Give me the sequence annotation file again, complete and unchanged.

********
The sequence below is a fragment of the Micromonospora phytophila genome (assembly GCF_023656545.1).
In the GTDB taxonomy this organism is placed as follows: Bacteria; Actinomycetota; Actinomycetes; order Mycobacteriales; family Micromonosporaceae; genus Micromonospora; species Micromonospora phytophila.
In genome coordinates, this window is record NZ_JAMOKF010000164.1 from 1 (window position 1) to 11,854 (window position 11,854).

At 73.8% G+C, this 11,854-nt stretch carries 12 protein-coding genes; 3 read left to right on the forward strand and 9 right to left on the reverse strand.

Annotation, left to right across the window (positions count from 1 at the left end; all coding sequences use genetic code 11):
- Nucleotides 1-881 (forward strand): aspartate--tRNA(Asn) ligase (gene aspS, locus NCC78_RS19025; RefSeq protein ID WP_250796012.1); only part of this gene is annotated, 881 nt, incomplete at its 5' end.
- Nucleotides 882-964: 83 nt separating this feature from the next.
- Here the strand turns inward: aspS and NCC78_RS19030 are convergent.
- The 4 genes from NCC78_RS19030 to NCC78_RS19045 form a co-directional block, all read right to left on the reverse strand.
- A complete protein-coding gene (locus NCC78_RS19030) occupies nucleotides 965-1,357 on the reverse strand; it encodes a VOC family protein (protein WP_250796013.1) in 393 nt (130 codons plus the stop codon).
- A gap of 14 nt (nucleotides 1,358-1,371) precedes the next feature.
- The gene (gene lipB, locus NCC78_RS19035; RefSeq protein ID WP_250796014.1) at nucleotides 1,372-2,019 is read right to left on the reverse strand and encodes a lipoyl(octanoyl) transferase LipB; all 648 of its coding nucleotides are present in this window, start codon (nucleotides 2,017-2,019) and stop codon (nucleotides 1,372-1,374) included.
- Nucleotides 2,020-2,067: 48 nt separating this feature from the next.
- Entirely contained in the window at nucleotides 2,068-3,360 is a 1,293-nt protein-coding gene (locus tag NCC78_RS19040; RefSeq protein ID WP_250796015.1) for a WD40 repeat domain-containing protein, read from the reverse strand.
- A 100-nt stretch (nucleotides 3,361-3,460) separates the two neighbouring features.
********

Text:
The sequence below is a fragment of the Micromonospora phytophila genome (assembly GCF_023656545.1).
In the GTDB taxonomy this organism is placed as follows: Bacteria; Actinomycetota; Actinomycetes; order Mycobacteriales; family Micromonosporaceae; genus Micromonospora; species Micromonospora phytophila.
In genome coordinates, this window is record NZ_JAMOKF010000164.1 from 1 (window position 1) to 11,854 (window position 11,854).

At 73.8% G+C, this 11,854-nt stretch carries 12 protein-coding genes; 3 read left to right on the forward strand and 9 right to left on the reverse strand.

Annotation, left to right across the window (positions count from 1 at the left end; all coding sequences use genetic code 11):
- Nucleotides 1-881 (forward strand): aspartate--tRNA(Asn) ligase (gene aspS, locus NCC78_RS19025; RefSeq protein ID WP_250796012.1); only part of this gene is annotated, 881 nt, incomplete at its 5' end.
- Nucleotides 882-964: 83 nt separating this feature from the next.
- Here the strand turns inward: aspS and NCC78_RS19030 are convergent.
- The 4 genes from NCC78_RS19030 to NCC78_RS19045 form a co-directional block, all read right to left on the reverse strand.
- A complete protein-coding gene (locus NCC78_RS19030) occupies nucleotides 965-1,357 on the reverse strand; it encodes a VOC family protein (protein WP_250796013.1) in 393 nt (130 codons plus the stop codon).
- A gap of 14 nt (nucleotides 1,358-1,371) precedes the next feature.
- The gene (gene lipB, locus NCC78_RS19035; RefSeq protein ID WP_250796014.1) at nucleotides 1,372-2,019 is read right to left on the reverse strand and encodes a lipoyl(octanoyl) transferase LipB; all 648 of its coding nucleotides are present in this window, start codon (nucleotides 2,017-2,019) and stop codon (nucleotides 1,372-1,374) included.
- Nucleotides 2,020-2,067: 48 nt separating this feature from the next.
- Entirely contained in the window at nucleotides 2,068-3,360 is a 1,293-nt protein-coding gene (locus tag NCC78_RS19040; RefSeq protein ID WP_250796015.1) for a WD40 repeat domain-containing protein, read from the reverse strand.
- A 100-nt stretch (nucleotides 3,361-3,460) separates the two neighbouring features.